"I didn't steal your wagon. I told you I bought the wagon" and he moved the rifle slightly. Sherman tensed up as his father put both hands on the Colt 45's holstered on his hip. The man said, "Hold on now there is no use for trouble" Sherman said, "Either you stole my wagon or you know who did. You give me the name of the feller from Tennessee Gap and show me a bill of sale and I will shoot him instead of you" The man stuttered as he blurted out, " M m mister, if that is yore wagon take it. I don't have a bill of sale and I will take the loss." William said, "There will be no trouble if you lay the rifle on the ground and do it gently." Morgan bent his knees slightly and laid the rifle on the ground. As William stepped toward him the man stumbled backwards a few steps keeping his eyes on William's 45's. William reached down and picked up the rifle. "You stay here, we will be leaving now. Yore rifle will be left on the porch. I don't want to see you again so take some advice. If I see you around me and mine again I will shoot first with no warning." He put the rifle in the wagon bed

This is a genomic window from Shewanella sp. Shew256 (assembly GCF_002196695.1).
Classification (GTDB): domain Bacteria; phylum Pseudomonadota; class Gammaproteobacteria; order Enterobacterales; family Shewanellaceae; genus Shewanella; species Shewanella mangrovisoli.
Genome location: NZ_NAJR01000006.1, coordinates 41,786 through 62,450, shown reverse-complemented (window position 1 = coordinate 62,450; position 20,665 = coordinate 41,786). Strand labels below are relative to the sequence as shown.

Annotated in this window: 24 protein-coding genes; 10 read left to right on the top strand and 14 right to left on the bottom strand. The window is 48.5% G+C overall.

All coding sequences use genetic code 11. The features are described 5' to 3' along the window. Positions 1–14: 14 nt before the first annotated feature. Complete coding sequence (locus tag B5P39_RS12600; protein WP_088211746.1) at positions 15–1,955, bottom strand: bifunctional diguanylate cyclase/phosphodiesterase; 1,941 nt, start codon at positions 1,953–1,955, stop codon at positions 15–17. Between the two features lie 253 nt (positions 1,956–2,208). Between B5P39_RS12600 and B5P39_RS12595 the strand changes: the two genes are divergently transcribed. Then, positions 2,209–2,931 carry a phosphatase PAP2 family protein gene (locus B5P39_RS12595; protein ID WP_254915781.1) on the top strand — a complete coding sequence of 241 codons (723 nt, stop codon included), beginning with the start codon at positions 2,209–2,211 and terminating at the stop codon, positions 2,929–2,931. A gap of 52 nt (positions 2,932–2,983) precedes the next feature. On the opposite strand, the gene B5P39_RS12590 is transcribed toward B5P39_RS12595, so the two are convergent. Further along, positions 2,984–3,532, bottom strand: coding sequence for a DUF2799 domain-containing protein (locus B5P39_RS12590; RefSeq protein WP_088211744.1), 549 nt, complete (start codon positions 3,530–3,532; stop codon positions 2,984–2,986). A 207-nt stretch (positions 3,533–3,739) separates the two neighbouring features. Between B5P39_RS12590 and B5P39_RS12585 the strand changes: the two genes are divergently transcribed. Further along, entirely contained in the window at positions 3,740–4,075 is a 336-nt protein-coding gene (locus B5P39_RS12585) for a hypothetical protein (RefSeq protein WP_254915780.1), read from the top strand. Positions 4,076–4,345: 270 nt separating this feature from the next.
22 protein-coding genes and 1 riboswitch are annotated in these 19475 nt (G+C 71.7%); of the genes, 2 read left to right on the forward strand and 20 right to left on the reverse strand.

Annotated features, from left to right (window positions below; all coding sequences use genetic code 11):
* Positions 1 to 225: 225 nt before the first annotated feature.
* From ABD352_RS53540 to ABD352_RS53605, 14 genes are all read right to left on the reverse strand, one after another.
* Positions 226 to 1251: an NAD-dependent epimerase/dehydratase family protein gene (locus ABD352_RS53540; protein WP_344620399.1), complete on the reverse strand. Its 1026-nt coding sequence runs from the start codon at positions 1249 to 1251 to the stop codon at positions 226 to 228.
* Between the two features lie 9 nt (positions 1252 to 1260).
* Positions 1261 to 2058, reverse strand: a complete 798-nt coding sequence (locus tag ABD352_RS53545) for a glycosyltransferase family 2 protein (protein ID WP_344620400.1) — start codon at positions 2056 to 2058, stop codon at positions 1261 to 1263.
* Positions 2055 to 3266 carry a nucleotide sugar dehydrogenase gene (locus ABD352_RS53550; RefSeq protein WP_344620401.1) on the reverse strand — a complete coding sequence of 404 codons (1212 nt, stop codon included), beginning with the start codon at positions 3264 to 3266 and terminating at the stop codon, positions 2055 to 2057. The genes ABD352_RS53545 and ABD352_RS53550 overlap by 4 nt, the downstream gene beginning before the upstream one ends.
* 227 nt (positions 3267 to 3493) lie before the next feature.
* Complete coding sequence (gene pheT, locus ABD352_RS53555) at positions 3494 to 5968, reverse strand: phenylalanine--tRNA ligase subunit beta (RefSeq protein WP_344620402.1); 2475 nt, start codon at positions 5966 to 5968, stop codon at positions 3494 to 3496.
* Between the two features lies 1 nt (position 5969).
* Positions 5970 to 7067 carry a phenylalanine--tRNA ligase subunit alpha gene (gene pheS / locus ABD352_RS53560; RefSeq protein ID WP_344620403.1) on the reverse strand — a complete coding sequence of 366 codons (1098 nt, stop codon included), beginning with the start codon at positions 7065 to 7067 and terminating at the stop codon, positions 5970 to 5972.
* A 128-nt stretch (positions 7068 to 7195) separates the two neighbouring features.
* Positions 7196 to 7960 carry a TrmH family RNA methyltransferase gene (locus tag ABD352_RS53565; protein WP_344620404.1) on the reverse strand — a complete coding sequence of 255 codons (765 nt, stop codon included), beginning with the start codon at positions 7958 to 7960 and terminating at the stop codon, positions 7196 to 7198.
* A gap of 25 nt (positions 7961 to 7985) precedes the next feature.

as Sherman tied their horses behind the wagon. Sherman watched the man as they rode to the porch. "Git the rifle, unload it and place it on the porch. We will keep the shells."

Riding back to the Balsam Grove road, Sherman asked his father, "Would you have shot him? "Yep", replied William, " You do what you have to do." If you allow someone to take from you and yours word will get out and a man has to be able to hold his head up or he ain't much of a man. You have to watch out for yourself and yore family. A man doesn't have much without his name and  his word."Were you scared" asked Sherman. "Nope once I make up my mind about something being afraid would only make me subject to fear directing my moves instead of determination. Come hell or high water, I was going to get our wagon back."

Sherman finished his coffee and started back into the house as Jason McCall rode up to the porch and tied his horse t the rail. "Sherman", he called out, " Patterson plans to sell your hog at the Diamond Creek School house sale on Saturday." He carried a sale paper as he climbed the steps to the porch.

Stay tuned for Part 5.


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Burdens are a blessing!.